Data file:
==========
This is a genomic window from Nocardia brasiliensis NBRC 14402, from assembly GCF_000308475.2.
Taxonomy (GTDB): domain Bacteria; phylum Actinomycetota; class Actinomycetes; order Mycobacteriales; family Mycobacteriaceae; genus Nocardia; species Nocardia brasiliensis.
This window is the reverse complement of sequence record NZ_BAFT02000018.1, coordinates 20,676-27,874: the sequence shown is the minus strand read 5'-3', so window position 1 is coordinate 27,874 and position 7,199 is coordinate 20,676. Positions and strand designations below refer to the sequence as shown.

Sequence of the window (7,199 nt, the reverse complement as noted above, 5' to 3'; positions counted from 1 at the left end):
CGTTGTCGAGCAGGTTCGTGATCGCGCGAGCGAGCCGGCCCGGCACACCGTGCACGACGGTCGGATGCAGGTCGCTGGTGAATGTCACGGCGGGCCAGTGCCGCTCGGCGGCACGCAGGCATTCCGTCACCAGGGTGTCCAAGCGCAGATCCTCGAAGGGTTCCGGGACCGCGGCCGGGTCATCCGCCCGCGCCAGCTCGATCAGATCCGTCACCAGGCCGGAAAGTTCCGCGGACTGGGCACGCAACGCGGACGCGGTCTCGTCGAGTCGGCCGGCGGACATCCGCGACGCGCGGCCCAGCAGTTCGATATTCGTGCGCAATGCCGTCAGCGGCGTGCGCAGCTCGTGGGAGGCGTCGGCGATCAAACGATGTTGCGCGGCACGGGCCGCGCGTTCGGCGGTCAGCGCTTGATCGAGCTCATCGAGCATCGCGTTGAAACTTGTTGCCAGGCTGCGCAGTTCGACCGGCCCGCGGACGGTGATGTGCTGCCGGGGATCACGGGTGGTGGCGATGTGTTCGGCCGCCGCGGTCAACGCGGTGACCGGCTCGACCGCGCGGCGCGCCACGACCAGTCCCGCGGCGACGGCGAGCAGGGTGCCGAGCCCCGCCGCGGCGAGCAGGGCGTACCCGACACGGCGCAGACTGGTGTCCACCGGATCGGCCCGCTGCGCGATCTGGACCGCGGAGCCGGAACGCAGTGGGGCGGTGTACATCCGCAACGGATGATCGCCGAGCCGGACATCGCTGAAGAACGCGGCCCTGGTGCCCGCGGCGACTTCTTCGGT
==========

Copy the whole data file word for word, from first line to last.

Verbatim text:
This is a genomic window from Nocardia brasiliensis NBRC 14402, from assembly GCF_000308475.2.
Taxonomy (GTDB): domain Bacteria; phylum Actinomycetota; class Actinomycetes; order Mycobacteriales; family Mycobacteriaceae; genus Nocardia; species Nocardia brasiliensis.
This window is the reverse complement of sequence record NZ_BAFT02000018.1, coordinates 20,676-27,874: the sequence shown is the minus strand read 5'-3', so window position 1 is coordinate 27,874 and position 7,199 is coordinate 20,676. Positions and strand designations below refer to the sequence as shown.

Sequence of the window (7,199 nt, the reverse complement as noted above, 5' to 3'; positions counted from 1 at the left end):
CGTTGTCGAGCAGGTTCGTGATCGCGCGAGCGAGCCGGCCCGGCACACCGTGCACGACGGTCGGATGCAGGTCGCTGGTGAATGTCACGGCGGGCCAGTGCCGCTCGGCGGCACGCAGGCATTCCGTCACCAGGGTGTCCAAGCGCAGATCCTCGAAGGGTTCCGGGACCGCGGCCGGGTCATCCGCCCGCGCCAGCTCGATCAGATCCGTCACCAGGCCGGAAAGTTCCGCGGACTGGGCACGCAACGCGGACGCGGTCTCGTCGAGTCGGCCGGCGGACATCCGCGACGCGCGGCCCAGCAGTTCGATATTCGTGCGCAATGCCGTCAGCGGCGTGCGCAGCTCGTGGGAGGCGTCGGCGATCAAACGATGTTGCGCGGCACGGGCCGCGCGTTCGGCGGTCAGCGCTTGATCGAGCTCATCGAGCATCGCGTTGAAACTTGTTGCCAGGCTGCGCAGTTCGACCGGCCCGCGGACGGTGATGTGCTGCCGGGGATCACGGGTGGTGGCGATGTGTTCGGCCGCCGCGGTCAACGCGGTGACCGGCTCGACCGCGCGGCGCGCCACGACCAGTCCCGCGGCGACGGCGAGCAGGGTGCCGAGCCCCGCCGCGGCGAGCAGGGCGTACCCGACACGGCGCAGACTGGTGTCCACCGGATCGGCCCGCTGCGCGATCTGGACCGCGGAGCCGGAACGCAGTGGGGCGGTGTACATCCGCAACGGATGATCGCCGAGCCGGACATCGCTGAAGAACGCGGCCCTGGTGCCCGCGGCGACTTCTTCGGT